The village of North Riverside will host a public hearing on its 2021-22 appropriations ordinance on July 12 at 6 p.m. at the Village Commons, 2401 Desplaines Ave., but work to close a preliminary general fund budget deficit of about $3.1 million is likely to continue all the way until trustees vote to adopt the ordinance later in the month.
Village Administrator Sue Scarpiniti told the Landmark she would have firmer numbers sometime this week but said it’s likely trustees will need to dip into the general fund cash reserves to balance the final budget.
“We’ll still be in a deficit position [after making final budget amendments],” Scarpiniti said in an interview last week. “By the time everything is adjusted, [the deficit] will probably be under $1 million.”
If that’s the case, it will be a second straight year where the village was forced to take a good chunk out of cash reserves to balance the budget. The village’s 2020-21 fiscal year, which started May 1, 2020, just after the COVID-19 pandemic hit, ended with a general fund shortfall of about $1.1 million.
The general fund reserve of nearly $6 million at the start of the last fiscal year was more than enough to absorb that blow, but the preliminary 2021-22 budget showing a more than $3 million deficit would have put the village on the road to a negative general fund reserve in 2023.
Scarpiniti, who has been handling the dual roles of administrator and finance director since early 2020, also is projecting general fund deficits of more than $2.5 million in 2022-23 and 2023-24.
While general fund revenues are projected to be about $1.7 million more in 2021-22 than the most recently completed fiscal year, a good deal of the projected deficit in that fund is due to some significant proposed increases in operations, particularly police and fire services.
Police operations in 2021-22 are projected to cost the village $9.6 million, about 43 percent of total expenditures in the village’s $22 million preliminary budget in the general fund, which pays for day-to-day operations of the village, such as salaries and benefits.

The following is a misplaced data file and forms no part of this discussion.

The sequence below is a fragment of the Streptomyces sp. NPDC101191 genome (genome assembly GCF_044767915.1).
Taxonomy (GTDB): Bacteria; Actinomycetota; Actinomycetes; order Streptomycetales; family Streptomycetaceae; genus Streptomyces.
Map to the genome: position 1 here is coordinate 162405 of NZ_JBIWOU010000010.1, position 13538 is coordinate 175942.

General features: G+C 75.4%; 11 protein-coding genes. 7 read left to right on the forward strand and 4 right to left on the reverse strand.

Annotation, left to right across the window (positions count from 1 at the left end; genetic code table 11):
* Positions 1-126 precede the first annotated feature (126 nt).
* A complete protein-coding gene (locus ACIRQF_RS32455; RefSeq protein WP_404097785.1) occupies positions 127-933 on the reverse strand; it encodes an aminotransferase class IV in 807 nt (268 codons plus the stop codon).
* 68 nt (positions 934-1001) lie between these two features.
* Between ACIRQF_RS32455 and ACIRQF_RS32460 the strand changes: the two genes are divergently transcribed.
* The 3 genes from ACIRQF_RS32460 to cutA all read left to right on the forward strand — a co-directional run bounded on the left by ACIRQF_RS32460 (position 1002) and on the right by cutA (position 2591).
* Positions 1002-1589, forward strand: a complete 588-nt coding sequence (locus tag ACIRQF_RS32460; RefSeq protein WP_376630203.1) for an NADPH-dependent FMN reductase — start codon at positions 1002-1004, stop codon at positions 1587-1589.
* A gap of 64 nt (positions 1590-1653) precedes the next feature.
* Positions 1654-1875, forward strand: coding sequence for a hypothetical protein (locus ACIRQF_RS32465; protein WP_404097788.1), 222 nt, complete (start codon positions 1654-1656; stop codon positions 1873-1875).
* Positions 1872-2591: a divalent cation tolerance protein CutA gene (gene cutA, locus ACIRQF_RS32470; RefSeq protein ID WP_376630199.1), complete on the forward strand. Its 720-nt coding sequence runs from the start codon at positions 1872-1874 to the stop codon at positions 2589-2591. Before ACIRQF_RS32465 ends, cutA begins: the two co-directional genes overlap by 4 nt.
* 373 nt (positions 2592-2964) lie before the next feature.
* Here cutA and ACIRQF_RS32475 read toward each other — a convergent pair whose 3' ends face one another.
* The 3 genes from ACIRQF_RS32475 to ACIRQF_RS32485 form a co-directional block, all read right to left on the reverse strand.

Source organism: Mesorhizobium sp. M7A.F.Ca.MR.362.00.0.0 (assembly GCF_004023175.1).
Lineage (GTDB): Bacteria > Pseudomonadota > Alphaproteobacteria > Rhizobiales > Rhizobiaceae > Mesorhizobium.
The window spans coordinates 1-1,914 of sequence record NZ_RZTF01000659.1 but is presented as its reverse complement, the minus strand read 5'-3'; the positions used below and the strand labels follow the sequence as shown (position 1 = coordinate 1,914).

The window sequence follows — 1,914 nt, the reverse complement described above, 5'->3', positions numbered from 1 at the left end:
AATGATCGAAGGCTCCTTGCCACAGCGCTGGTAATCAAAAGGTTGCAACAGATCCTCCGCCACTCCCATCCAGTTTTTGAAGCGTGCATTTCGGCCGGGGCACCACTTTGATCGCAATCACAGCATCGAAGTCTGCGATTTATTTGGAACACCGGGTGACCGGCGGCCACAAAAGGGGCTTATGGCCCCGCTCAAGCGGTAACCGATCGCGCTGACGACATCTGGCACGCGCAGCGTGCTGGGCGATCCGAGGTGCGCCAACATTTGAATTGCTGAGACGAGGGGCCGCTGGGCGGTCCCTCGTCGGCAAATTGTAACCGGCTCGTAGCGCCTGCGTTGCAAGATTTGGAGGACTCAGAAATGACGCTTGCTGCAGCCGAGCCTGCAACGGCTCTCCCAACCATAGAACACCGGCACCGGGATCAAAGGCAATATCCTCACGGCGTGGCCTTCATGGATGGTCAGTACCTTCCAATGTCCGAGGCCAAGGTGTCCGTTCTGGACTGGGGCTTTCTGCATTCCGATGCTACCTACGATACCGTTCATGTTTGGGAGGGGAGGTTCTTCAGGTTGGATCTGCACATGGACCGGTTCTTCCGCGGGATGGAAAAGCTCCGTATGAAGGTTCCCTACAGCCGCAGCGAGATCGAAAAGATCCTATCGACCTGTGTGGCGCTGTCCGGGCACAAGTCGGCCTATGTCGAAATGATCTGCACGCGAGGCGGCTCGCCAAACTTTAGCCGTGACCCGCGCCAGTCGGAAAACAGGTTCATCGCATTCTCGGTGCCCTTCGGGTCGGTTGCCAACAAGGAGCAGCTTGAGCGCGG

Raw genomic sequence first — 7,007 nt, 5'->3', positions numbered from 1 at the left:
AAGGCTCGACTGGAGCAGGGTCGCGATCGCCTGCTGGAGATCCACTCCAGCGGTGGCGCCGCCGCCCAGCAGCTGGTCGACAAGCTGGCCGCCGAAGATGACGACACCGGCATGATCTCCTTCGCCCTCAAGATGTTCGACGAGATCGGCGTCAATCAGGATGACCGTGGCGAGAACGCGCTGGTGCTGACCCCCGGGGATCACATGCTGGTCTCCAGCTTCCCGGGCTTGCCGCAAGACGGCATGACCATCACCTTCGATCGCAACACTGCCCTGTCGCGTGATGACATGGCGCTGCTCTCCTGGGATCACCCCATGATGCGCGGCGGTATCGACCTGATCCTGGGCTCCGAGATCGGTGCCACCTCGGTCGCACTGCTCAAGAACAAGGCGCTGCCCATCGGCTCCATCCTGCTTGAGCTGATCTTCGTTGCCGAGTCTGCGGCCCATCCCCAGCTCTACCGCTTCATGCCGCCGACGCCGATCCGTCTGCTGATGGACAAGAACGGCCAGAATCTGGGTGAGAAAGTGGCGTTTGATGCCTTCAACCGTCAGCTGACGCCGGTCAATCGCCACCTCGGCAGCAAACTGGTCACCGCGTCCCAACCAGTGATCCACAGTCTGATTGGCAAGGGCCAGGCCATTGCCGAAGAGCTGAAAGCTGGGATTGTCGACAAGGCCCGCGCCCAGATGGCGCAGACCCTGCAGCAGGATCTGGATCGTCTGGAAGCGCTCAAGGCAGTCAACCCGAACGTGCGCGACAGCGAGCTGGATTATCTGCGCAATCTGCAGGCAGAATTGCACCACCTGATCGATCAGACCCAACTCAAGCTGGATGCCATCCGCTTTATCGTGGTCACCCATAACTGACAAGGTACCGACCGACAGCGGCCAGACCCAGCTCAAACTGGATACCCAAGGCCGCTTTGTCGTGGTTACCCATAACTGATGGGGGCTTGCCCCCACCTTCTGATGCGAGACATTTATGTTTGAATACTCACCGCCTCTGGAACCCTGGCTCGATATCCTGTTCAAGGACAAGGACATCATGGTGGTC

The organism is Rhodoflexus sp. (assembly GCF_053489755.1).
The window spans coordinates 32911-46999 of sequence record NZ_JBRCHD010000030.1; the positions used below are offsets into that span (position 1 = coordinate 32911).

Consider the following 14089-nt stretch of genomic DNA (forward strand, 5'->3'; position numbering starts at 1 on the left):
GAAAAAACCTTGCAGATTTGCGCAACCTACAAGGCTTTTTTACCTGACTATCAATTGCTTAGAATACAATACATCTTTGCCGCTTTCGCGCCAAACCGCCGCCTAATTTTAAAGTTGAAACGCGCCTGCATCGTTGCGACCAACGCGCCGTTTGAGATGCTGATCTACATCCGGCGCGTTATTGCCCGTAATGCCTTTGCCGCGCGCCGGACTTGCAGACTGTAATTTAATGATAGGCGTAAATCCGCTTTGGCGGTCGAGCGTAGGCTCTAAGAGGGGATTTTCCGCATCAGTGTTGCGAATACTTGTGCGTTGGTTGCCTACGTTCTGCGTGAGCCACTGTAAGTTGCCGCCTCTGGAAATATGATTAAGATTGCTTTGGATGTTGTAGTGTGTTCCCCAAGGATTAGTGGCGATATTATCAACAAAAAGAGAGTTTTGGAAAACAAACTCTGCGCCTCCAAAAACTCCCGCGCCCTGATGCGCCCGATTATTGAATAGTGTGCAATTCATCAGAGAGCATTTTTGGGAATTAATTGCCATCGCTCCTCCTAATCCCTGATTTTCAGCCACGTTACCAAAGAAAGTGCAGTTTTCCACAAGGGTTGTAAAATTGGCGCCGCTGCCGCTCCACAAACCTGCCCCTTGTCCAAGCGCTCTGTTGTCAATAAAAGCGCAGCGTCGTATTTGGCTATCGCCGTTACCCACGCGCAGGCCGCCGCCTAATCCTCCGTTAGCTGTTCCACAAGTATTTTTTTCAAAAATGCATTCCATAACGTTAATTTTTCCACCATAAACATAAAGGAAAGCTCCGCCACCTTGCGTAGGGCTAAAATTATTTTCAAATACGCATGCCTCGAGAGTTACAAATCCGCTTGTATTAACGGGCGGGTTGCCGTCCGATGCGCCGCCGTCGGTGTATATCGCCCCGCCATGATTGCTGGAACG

Of that $9.6 million police budget, about $2.5 million of the expense is the village’s police pension obligation.
Village trustees at their June budget workshop also gave tentative approval for spending about $130,000 to replace two police squad vehicles; $34,000 this year and $30,000 annually over five years to outfit police officers with body cameras; $9,500 to replace the department’s 20 Taser weapons; $23,440 to purchase an automated e-ticket/crash report system to automate adjudication of those incidents and reduce paperwork; and $8,500 for a portable truck scale to enforce weight limits for semi-tractor trailers traveling through North Riverside.
The preliminary budget also projects a roughly $800,000 increase in fire department expenses, which are expected to be about $6.3 million in 2021-22. Part of the plan is to hire two new firefighters and to bring back the position of deputy fire chief. The new position is a $128,000 line item, a cost that will be offset somewhat by having that person perform fire inspections now handled by the part-time fire marshal, a position that will be eliminated, according to Scarpiniti.
Like police expenses, pension obligations represent a significant chunk of fire department expenses. In 2021-22, the village contribution has been estimate at about $1.7 million.
Together, police and fire pension obligations account for 19 percent of the 2021-22 preliminary general fund expenditures. Overall, police and fire operations amount to roughly 72 percent of the budget’s general operating expenditures.
Scarpiniti also plans to continue to reorganize village hall staffing, with administration expenses projected to increase year over year by about $325,000.
Scarpiniti has gotten the go-head to begin advertising for a new finance director, freeing her up to concentrate on the administrator’s post to which she was hired permanently in May.
Trustees also tentatively have agreed to Scarpiniti’s proposal to hire an assistant village administrator, whose roles would include overseeing the building department, which could be more closely aligned in the future with the public works department.
Scarpiniti is evaluating the best organizational structure for public works now that two of its most senior employees, Public Works Director Tim Kutt and Water Supervisor Ed Durec, are retiring this fall.
Trustees have given a preliminary OK for Scarpiniti to create the new position of village engineer, who would also be under the direct supervision of the assistant village administrator and have some duties related to the building department.